Not that this applies to this topic much, but could you elaborate as to why you are not a fan of auto qos? I use it in my switches for the phones and have no trouble with it. I have heard others say the same thing but I have never asked them why they dont want to use it. I am just curious because I would love to be doing things better if I can in all facets. Thanks if you choose to reply!
Edit: i also meant to say that i tried to go to your document to read it but i get a 404 error Article #70 not found.
Edit again: good lord, i needed to copy the whole link and past it, stupid word wrap nabbed you on this forum.
AutoQos does a reasonable job for a customer that doesn't want the time/expense/consideration that needs to be put into a QoS design. It can be tricky due to the way that QoS is implemented using different commands, terminology, queueing/shaping methods on each switch type, and when you consider that most networks have at least two different switch families in play it makes it a difficult thing to explain unless someone is willing to put in their own time to chew over the SRND that Java has referenced below (+5).
90% of the time QoS raises it's head as something that's required when we roll out a CallManager; and for a lot of them AutoQos is fine as they don't have the requisite knowledge to do it manually.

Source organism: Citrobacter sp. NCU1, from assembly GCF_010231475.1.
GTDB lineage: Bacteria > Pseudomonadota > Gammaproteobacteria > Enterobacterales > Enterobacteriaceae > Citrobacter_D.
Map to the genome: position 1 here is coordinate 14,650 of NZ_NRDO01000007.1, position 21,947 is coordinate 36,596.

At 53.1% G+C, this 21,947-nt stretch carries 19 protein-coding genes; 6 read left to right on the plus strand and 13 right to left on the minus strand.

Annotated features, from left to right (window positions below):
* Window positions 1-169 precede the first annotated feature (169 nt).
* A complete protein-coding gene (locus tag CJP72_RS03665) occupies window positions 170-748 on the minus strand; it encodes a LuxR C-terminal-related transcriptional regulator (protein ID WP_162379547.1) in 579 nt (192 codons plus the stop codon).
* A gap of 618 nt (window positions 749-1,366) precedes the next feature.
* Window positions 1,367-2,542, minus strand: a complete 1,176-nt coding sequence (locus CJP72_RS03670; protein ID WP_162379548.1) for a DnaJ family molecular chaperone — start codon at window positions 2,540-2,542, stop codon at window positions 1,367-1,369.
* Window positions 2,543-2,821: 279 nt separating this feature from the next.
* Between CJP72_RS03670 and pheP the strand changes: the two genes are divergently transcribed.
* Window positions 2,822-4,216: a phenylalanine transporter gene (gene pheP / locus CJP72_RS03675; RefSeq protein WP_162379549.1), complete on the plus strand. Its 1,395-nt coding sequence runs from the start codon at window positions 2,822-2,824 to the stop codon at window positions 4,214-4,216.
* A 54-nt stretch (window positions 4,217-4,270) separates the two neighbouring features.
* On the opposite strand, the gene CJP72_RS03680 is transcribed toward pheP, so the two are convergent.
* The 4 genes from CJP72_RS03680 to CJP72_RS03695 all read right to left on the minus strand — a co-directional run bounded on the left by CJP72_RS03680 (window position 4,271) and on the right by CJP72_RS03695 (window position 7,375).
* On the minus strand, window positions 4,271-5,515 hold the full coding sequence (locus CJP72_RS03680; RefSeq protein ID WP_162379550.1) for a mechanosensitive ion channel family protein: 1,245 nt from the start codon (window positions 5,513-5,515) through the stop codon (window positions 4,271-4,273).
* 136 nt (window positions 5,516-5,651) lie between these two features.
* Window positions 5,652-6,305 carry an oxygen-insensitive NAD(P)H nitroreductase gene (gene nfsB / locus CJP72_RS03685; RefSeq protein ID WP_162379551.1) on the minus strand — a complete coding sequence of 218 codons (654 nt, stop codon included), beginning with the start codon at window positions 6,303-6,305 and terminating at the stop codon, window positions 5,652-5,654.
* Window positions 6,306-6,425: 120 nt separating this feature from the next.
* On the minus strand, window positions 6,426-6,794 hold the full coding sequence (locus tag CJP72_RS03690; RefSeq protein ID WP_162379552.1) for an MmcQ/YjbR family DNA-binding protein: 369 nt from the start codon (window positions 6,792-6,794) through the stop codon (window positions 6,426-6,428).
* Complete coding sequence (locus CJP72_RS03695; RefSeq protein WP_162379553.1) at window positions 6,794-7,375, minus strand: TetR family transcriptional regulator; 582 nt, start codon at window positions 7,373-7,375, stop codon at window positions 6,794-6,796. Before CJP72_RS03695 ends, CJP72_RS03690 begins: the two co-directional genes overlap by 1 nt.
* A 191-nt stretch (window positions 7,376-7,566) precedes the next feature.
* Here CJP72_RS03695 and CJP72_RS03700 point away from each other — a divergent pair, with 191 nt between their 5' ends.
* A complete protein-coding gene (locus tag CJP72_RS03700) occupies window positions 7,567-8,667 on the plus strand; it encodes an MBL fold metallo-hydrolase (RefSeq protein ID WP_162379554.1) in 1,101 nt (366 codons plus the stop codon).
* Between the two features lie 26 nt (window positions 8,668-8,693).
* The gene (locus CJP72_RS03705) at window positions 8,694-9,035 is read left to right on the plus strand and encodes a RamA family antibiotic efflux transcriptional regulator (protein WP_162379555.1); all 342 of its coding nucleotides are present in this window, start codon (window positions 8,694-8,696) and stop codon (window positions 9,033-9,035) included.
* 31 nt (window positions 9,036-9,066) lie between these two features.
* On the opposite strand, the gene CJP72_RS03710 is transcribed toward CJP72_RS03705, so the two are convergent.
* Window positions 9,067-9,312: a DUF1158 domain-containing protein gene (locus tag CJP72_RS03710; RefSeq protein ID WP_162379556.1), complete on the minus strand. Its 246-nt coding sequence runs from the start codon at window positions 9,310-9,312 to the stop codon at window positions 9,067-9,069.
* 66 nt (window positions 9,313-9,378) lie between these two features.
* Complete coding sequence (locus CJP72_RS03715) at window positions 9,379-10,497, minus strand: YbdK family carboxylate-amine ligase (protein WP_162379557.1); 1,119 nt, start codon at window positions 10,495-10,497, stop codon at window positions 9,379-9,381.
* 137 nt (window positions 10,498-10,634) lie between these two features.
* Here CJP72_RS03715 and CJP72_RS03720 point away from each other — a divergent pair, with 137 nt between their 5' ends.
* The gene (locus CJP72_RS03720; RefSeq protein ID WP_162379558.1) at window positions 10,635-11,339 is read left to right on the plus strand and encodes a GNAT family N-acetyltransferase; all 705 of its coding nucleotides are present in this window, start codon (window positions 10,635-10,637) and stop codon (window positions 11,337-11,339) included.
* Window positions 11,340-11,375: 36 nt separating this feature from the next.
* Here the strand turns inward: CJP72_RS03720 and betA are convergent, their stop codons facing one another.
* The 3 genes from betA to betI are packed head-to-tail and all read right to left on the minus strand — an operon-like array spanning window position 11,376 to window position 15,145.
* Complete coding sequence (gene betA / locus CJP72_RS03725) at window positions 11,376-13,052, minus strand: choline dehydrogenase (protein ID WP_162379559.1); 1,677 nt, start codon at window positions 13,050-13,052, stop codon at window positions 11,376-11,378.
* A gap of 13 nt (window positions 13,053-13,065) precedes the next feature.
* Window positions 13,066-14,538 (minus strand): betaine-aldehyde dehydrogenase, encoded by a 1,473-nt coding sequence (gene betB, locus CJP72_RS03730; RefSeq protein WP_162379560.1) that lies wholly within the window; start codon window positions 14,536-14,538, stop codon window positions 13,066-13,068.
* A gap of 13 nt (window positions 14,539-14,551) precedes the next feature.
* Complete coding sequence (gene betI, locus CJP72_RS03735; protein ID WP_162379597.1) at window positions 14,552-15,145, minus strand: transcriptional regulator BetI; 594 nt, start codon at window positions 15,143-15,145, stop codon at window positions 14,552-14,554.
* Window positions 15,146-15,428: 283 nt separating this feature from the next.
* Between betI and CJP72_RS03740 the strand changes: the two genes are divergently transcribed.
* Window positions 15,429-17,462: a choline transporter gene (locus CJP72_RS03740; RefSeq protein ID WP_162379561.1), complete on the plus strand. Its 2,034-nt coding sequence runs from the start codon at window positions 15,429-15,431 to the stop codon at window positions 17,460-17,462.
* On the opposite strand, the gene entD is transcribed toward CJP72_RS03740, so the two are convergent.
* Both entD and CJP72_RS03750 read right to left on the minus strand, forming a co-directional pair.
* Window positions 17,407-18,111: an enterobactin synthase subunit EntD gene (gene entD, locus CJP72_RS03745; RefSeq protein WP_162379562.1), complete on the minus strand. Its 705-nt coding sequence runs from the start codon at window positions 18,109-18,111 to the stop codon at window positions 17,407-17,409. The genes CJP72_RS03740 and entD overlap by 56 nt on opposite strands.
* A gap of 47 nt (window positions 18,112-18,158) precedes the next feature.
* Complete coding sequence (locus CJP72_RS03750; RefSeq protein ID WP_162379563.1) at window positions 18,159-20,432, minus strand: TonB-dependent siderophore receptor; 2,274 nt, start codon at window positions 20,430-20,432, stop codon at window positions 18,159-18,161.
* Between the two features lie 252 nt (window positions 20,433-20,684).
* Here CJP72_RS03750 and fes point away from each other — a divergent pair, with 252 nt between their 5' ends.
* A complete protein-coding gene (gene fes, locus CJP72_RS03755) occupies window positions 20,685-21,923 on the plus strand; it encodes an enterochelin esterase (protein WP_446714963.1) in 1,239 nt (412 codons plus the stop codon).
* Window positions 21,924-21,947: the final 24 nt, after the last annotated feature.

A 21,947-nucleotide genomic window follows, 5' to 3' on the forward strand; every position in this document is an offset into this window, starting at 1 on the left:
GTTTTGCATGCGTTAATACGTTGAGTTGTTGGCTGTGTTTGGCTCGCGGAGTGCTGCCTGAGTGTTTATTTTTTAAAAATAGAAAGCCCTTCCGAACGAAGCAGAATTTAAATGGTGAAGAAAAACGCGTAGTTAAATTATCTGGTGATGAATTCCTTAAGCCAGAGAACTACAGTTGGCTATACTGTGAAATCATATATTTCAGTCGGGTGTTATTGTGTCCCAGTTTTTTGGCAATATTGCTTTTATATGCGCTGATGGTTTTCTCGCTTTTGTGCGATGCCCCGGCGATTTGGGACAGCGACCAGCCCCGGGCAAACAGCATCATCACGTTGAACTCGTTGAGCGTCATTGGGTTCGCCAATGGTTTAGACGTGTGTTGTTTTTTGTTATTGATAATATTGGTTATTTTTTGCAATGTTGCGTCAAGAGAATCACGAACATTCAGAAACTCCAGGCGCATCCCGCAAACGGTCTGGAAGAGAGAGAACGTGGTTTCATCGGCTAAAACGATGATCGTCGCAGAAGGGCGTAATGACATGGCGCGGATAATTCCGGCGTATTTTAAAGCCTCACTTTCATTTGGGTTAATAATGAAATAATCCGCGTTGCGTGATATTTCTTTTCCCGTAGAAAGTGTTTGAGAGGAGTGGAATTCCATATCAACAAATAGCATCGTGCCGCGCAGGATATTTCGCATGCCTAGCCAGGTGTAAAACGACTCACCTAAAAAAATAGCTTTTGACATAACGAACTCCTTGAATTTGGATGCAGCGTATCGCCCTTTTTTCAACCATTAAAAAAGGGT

It's also perfectly possible to take the 'baseline' autoqos configuration and tweak it to work they way you need it to. The downside to that is that by the time you know what you need to change, you're getting to the point where you've read most of the SRND and don't need AutoQos; but at least that way you are learning by example.
For example, in the original implementations the 'auto qos trust cisco-phone' command relied on the extended trust/CDP mechanism to recognise a phone, and required dot1q trunked phones. Pretty typical with CIsco setups, but didn't cater for softphones, didn't cater for anything else running on PCs (CUVA etc), and wasn't much use if you didn't have Cisco phones. The cisco-softphone choice would work fine for any softphone scenario (at least where the softphone would mark DSCP appropriately), non-Cisco phones, non-converged converged LANs (where customers have seperate 'Voice VLAN' switches(!)) etc.
The last time I did a modified autoqos install, I recall that the queueing configuration that was applied catered for video traffic, but the input service-policy on the edge ports didn't classify AF41 traffic at all. Adding another class and a policy map section to police that traffic to sensible levels was required to recognize that.
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The short answer is that you don't.... That isn't entirely true while at
the same time it kind of is, but for the most part you don't configure
the softkeys. You enable or disable them via TCL. Here is the long
answer. Be sure to read the whole thing or e...
Topology: IP Phone > Switches > Microsoft NPS setup to forward 802.1x
proxy to > ISE 2.1 patch 3 Authentication: EAP-TLS using Cisco MIC SANs
Phone Models 802.1X support? 802.1x flavor Addtl Comment EAP-MD5 EAP-TLS
Cisco 3905 Y Y N Cisco 6911 Y Y N Cisco ...